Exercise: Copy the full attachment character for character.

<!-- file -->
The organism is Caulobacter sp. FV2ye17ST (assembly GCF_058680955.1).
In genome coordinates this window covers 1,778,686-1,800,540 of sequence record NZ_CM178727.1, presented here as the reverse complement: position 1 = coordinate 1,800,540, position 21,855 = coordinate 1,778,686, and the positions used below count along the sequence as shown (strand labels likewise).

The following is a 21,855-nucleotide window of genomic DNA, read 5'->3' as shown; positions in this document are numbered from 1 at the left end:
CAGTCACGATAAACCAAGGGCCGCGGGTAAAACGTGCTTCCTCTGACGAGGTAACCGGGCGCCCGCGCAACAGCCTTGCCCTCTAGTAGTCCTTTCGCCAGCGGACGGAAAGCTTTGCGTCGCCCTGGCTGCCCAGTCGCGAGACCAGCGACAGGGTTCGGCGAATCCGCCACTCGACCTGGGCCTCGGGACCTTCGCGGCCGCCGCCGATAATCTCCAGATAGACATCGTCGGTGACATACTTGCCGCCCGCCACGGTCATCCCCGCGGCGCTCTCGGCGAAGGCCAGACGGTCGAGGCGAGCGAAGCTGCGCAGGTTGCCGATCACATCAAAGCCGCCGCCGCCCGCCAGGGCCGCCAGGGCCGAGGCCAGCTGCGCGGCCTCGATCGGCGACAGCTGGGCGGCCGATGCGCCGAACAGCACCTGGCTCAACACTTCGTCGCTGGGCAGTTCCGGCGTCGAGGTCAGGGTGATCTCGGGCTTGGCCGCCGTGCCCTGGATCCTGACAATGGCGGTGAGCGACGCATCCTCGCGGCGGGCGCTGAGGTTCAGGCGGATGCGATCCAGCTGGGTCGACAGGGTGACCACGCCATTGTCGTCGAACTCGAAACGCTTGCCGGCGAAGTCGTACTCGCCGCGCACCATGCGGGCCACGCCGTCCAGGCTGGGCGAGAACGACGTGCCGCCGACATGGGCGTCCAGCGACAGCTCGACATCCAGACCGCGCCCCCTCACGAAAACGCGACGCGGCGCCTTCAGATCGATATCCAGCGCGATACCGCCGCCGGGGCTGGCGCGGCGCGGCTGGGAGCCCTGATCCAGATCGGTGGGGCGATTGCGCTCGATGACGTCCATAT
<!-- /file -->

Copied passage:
The organism is Caulobacter sp. FV2ye17ST (assembly GCF_058680955.1).
In genome coordinates this window covers 1,778,686-1,800,540 of sequence record NZ_CM178727.1, presented here as the reverse complement: position 1 = coordinate 1,800,540, position 21,855 = coordinate 1,778,686, and the positions used below count along the sequence as shown (strand labels likewise).

The following is a 21,855-nucleotide window of genomic DNA, read 5'->3' as shown; positions in this document are numbered from 1 at the left end:
CAGTCACGATAAACCAAGGGCCGCGGGTAAAACGTGCTTCCTCTGACGAGGTAACCGGGCGCCCGCGCAACAGCCTTGCCCTCTAGTAGTCCTTTCGCCAGCGGACGGAAAGCTTTGCGTCGCCCTGGCTGCCCAGTCGCGAGACCAGCGACAGGGTTCGGCGAATCCGCCACTCGACCTGGGCCTCGGGACCTTCGCGGCCGCCGCCGATAATCTCCAGATAGACATCGTCGGTGACATACTTGCCGCCCGCCACGGTCATCCCCGCGGCGCTCTCGGCGAAGGCCAGACGGTCGAGGCGAGCGAAGCTGCGCAGGTTGCCGATCACATCAAAGCCGCCGCCGCCCGCCAGGGCCGCCAGGGCCGAGGCCAGCTGCGCGGCCTCGATCGGCGACAGCTGGGCGGCCGATGCGCCGAACAGCACCTGGCTCAACACTTCGTCGCTGGGCAGTTCCGGCGTCGAGGTCAGGGTGATCTCGGGCTTGGCCGCCGTGCCCTGGATCCTGACAATGGCGGTGAGCGACGCATCCTCGCGGCGGGCGCTGAGGTTCAGGCGGATGCGATCCAGCTGGGTCGACAGGGTGACCACGCCATTGTCGTCGAACTCGAAACGCTTGCCGGCGAAGTCGTACTCGCCGCGCACCATGCGGGCCACGCCGTCCAGGCTGGGCGAGAACGACGTGCCGCCGACATGGGCGTCCAGCGACAGCTCGACATCCAGACCGCGCCCCCTCACGAAAACGCGACGCGGCGCCTTCAGATCGATATCCAGCGCGATACCGCCGCCGGGGCTGGCGCGGCGCGGCTGGGAGCCCTGATCCAGATCGGTGGGGCGATTGCGCTCGATGACGTCCATAT